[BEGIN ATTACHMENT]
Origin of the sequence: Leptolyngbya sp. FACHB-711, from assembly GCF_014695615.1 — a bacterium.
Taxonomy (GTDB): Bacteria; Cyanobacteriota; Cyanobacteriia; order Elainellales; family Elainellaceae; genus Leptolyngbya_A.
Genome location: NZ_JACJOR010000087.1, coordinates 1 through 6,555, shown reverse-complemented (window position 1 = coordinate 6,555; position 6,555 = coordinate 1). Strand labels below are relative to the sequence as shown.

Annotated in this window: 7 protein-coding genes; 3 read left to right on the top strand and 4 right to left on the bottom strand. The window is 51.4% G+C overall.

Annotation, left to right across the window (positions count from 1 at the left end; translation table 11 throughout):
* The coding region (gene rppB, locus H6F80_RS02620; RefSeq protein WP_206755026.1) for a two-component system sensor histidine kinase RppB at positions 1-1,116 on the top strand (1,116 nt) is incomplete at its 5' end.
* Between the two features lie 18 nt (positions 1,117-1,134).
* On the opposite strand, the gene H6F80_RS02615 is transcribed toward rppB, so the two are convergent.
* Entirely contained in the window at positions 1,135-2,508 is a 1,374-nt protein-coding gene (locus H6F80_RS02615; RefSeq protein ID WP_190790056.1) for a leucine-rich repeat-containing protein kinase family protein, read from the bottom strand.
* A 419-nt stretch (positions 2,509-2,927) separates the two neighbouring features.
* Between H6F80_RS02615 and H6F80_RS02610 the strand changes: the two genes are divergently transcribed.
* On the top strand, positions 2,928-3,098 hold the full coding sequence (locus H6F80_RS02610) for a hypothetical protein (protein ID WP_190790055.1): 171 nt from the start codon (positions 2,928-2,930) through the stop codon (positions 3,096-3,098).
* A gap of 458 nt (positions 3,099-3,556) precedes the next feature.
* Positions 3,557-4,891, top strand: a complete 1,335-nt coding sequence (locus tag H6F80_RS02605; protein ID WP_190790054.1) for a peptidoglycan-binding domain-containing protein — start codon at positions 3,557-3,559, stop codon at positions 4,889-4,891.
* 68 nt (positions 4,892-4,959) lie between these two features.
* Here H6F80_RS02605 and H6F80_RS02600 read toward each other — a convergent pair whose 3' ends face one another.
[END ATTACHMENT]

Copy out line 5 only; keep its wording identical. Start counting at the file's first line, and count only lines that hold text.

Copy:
Annotation, left to right across the window (positions count from 1 at the left end; translation table 11 throughout):